My research examined the Afghan community residing in Moscow, Russia through ethnographic research. Specifically, I examined the effects of immigration across generations of Afghans on their sense of culture or identity; examined the policies placed by the Russian Federation in an attempt to decipher the Russian New State Migration Policy and the understanding of a diaspora via Sevastopol; and to determine any possible lessons or recommendations applicable across the many immigration crises erupting across the world, as war, economies and climate continue to drive massive human movement across borders. The Afghan Diaspora in Russia is a unique case study into the life of a diverse and unified community. This study, through personal interviews and data analysis, helps shed some light on the main driving forces governments and states should consider when setting immigration policies, to lessen the social and economic burdens on host countries while still fulfilling their moral obligations towards those seeking refuge.
Lennox Atkinson & Annelise Plooster
Moscow, US-Russian Cooperation
Lennox Atkinson (left) and Annelise Plooster traveled to Moscow to research the state of the US-Russia private sector, university-to-university cooperation and effects on multitrack diplomacy.
Panayiotis Xenophontos, a DPhil student at the University of Oxford and MSSR 2018 fellow, spent two weeks in summer 2018 conducting research in the archives at the Hoover Institution and the Cecil H. Green Library at Stanford University.
Moscow, Nonproliferation Issues
In summer 2017, Libiao undertook an internship at the PIR Center in Moscow, focusing on Russian-Chinese cooperation on the DPRK’s nuclear program.
John Nunes participated in translation and interpretation training at the Moscow State Institute of International Relations (MGIMO) by attending graduate-level classes and lectures in simultaneous & consecutive interpretation and written translation.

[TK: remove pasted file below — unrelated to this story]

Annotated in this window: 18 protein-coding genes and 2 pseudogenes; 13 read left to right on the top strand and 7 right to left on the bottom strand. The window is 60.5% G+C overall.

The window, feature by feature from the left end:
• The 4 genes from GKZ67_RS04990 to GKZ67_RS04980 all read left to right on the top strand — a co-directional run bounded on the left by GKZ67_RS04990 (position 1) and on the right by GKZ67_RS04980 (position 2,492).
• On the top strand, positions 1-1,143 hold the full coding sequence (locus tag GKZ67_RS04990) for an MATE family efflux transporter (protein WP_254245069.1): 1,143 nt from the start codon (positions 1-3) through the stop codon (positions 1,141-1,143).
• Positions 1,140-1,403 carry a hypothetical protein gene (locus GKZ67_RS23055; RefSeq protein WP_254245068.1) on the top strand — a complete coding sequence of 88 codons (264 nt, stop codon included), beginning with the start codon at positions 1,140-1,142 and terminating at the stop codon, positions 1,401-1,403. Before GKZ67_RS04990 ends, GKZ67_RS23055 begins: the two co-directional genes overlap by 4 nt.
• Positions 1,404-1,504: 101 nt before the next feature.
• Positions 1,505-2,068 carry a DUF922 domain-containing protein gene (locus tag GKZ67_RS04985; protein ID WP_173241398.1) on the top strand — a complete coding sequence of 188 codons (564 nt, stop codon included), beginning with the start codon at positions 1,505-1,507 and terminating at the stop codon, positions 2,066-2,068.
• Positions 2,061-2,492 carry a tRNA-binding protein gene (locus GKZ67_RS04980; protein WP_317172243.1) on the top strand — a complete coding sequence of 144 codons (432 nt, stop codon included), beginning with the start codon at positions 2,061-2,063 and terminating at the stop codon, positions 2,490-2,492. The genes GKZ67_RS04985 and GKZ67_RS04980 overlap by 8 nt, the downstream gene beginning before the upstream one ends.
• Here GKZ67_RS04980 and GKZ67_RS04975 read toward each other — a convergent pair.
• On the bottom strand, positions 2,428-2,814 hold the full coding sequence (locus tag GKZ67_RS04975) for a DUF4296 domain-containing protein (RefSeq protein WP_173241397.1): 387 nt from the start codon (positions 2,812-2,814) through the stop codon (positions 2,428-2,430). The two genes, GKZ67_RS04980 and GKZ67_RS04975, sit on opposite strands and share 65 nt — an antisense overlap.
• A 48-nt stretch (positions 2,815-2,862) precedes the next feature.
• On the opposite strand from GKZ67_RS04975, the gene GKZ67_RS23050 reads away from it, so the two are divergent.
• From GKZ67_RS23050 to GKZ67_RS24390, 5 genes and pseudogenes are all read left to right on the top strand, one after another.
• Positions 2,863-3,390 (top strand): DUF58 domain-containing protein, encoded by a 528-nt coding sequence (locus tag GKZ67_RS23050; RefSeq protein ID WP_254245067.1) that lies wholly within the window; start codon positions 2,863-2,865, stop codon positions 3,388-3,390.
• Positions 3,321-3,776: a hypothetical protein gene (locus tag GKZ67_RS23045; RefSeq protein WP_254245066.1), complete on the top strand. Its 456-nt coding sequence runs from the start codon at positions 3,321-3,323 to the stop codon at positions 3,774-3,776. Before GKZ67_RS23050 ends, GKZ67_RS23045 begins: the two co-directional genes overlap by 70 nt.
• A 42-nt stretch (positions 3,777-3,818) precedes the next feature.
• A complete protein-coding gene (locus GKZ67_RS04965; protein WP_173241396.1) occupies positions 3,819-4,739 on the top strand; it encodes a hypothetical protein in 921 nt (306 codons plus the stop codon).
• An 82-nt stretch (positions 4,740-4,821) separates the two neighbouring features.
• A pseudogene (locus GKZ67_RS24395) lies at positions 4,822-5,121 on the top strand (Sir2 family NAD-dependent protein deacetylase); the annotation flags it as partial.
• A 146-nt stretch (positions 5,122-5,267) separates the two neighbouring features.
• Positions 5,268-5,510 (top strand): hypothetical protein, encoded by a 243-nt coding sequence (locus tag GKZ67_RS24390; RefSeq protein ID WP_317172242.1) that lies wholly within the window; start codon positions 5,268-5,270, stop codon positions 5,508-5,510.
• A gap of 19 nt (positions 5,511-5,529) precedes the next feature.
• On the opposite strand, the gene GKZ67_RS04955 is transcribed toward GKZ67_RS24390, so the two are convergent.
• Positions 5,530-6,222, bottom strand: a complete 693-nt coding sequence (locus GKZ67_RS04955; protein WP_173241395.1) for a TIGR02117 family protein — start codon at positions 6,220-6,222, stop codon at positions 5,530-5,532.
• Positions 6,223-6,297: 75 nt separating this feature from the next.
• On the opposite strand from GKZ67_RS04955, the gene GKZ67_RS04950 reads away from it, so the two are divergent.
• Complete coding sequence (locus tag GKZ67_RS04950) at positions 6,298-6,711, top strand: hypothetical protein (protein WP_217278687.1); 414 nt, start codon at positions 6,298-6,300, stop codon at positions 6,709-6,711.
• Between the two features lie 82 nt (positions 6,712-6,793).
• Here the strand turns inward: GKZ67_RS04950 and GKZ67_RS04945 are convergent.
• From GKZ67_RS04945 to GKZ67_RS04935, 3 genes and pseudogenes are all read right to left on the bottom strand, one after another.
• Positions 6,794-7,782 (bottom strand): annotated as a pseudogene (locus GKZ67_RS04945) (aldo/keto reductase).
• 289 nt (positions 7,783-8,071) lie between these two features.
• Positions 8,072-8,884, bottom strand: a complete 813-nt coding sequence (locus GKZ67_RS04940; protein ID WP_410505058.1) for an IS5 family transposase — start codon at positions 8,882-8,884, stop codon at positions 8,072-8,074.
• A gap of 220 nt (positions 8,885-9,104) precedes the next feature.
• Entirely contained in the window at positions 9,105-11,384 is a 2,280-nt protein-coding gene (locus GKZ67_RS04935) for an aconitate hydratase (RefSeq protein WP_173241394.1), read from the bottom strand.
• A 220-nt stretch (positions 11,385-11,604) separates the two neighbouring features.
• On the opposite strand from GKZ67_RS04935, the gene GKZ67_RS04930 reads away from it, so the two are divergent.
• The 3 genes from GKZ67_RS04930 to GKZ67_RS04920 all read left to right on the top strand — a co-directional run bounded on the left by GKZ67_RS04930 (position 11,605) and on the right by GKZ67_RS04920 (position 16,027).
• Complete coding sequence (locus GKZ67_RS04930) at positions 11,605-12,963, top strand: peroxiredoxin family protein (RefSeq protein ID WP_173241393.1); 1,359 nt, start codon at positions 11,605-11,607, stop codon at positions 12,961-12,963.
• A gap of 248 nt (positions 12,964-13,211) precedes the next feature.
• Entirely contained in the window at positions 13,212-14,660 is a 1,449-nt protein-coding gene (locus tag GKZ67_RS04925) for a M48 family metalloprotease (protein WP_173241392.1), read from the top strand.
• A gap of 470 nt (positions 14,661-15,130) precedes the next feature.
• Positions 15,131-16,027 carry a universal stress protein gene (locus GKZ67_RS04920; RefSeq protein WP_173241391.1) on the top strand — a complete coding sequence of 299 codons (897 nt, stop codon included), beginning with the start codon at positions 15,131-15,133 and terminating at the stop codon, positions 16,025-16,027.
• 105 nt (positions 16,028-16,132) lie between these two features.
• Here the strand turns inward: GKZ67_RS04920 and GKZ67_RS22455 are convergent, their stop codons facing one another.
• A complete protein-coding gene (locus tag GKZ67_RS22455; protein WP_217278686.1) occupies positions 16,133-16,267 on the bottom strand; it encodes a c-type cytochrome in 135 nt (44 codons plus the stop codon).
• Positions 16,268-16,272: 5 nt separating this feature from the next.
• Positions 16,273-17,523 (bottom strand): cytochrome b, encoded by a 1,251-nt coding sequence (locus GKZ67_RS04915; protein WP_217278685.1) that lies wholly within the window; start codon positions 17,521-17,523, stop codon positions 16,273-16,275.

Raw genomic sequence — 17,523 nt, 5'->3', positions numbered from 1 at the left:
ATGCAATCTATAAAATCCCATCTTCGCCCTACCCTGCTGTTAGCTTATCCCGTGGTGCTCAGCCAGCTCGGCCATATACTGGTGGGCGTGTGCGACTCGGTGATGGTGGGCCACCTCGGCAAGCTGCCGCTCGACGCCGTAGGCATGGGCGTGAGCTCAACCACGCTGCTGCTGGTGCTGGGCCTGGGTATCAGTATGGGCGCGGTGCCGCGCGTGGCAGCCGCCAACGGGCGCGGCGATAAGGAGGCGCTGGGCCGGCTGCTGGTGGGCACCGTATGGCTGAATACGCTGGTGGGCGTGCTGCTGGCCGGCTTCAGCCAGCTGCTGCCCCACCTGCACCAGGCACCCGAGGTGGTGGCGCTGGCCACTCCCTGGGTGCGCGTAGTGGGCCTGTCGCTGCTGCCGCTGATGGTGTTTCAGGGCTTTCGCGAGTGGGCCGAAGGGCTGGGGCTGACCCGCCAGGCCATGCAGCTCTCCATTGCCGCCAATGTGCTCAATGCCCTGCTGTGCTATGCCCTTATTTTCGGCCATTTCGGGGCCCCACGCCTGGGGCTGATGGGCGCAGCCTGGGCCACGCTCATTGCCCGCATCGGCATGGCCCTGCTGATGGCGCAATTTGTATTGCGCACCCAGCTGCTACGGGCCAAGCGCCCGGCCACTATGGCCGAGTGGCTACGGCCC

Moscow, Russian NGOs
Katie Boynton traveled to Moscow to participate as one of only two Americans in the summer program of the Diplomatic Academy of the Ministry of Foreign Affairs of the Russian Federation.
Julia Diamond and Sarah Bidgood
Abramtsevo, Nonproliferation Issues
Julia Diamond and fellow MIR student Sarah Bidgood participated in a Nuclear Workshop co-organized by the Nuclear Risk Reduction Project (NRR) and the Stanford US-Russia Forum (SURF) in collaboration with National Research Nuclear University (MEPhI). After working with their respective peer research groups, Julia and Sarah presented their projects at Stanford University. Julia also served as a participant in PIR Center’s International School on Global Security in Abramtsevo, Russia. She was the only American in the 2016 program.
Moscow, Nonproliferation Issues
Sarah Bidgood attended the PIR Center’s International School on Global Security for Young Specialists in Abramtsevo, Russia, where she was the only American of 24 participants. She then traveled to Moscow for the opening conference of the Stanford US-Russia Forum (SURF), a program that facilitates collaborative research projects in critical areas between young experts from both countries.
Grozny, Chechen Studies
Kathryn Smart studied with the history department at Grozny State University researching the role of women in Chechen culture and Islam.
Tankhoy, Environmental Issues
Meagan Braun spent summer 2012 participating in the Tahoe-Baikal Institute’s Summer Environmental Exchange, where students compared development and conservation at Lake Tahoe and Lake Baikal.